In a Feb. 14 letter between Mayor James Barberio and Township Attorney John Inglesino, it appears Town Hall has come up with a way to link the controversial $4.5 million high school turf field project with the plight of Lake Hiawatha flood survivors.
The Township Council is expected to consider on Tuesday a proposed ordinance to dissolve the Open Space Trust Fund and replace it with a Municipal Open Space, Recreation and Farmland and Historic Preservation Trust Fund.
That ordinance was discussed in Inglesino's missive, which was hand-delivered to the mayor hours before the proposal's introduction to the council.
In the letter, the lawyer said he believes the township legally can use Open Space Trust Fund monies to pay debt service on bonds created for the purpose of funding the so-called Fields of Dreams proposal. The project, using a conservative estimate, is expected to cost approximately $4.5 million.
According to Inglesino, the law also permits the municipality to expand its open space powers via ordinance.
The attorney told the mayor that in his legal opinion, Parsippany's government has done all that is necessary under law to use the open space money for the fields.
From Inglesino's letter:
It is also our view that the record can and should be strengthened in this regard. Therefore, we advise the township to hold a public hearing and adopt an ordinance specifically expanding the permissible uses listed in its Open Space Ordinance to include all of the statutorily permitted purposes [that] were recently expanded to include Blue Acres projects which may also be included in such ordinance. This would permit the township to use open space funds to acquire properties that have been "substantially damaged" by natural disasters such as floods.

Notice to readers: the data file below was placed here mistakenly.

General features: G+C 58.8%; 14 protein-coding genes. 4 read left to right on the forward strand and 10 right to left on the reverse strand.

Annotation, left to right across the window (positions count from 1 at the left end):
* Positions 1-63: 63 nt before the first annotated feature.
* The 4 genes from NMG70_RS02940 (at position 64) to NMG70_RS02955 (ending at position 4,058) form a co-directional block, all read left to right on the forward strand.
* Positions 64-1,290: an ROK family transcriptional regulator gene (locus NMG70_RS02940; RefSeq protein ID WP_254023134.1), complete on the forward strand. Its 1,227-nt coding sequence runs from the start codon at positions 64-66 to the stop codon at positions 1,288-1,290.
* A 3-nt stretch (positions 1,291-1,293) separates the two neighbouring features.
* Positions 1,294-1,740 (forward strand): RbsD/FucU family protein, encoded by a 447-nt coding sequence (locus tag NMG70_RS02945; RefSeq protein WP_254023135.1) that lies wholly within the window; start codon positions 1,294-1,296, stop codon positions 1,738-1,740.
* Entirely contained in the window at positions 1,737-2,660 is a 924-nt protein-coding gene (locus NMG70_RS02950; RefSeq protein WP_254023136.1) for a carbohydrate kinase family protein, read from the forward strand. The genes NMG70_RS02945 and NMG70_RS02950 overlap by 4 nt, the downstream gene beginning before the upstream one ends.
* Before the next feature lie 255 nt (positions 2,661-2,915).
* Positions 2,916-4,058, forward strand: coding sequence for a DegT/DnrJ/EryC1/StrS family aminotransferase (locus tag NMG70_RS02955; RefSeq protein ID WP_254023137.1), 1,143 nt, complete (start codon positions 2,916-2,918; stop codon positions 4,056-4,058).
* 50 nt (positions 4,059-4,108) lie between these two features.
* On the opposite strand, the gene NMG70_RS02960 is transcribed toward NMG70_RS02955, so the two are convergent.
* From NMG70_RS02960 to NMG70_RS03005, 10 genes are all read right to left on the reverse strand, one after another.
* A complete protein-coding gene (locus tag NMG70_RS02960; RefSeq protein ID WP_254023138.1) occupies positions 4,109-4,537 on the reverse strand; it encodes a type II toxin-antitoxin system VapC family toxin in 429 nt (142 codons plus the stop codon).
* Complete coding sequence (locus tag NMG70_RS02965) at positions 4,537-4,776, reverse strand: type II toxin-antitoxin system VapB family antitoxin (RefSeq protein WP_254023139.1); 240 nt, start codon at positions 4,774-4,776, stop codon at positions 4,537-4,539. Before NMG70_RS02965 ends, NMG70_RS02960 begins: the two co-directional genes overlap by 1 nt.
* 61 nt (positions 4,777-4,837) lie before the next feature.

Families still enduring hardship six months after Hurricane Irene's unprecedented flood have been raised as an issue in the ongoing Fields of Dreams debate. Many residents have said open space money should be used to help people who cannot return home rather than on turf fields, which some consider comparably trivial.
Other residents question using open space funding for these athletic improvements at all, insisting that the Open Space Trust Fund was intended to preserve natural spaces. Still others worry about quality of life repercussions for those who live closest to the high schools.
There is an additional hurdle the turf proposal must clear: In order for the township to use open space funds for any project, the municipality under law must have an ownership interest in it. In the case of the fields at Parsippany High School and Parsippany Hills High School, the Board of Education would have to cede 51 percent of its ownership of the fields to the township. This agreement, once signed, is irrevocable.
Before the school board can proceed with consideration of the idea, it first must get the approval of the state Department of Education. Even if such approval is granted, BOE President Frank Calabria has said that the board will take its time to consider fully all the possible ramifications of giving the municipality majority ownership of school fields.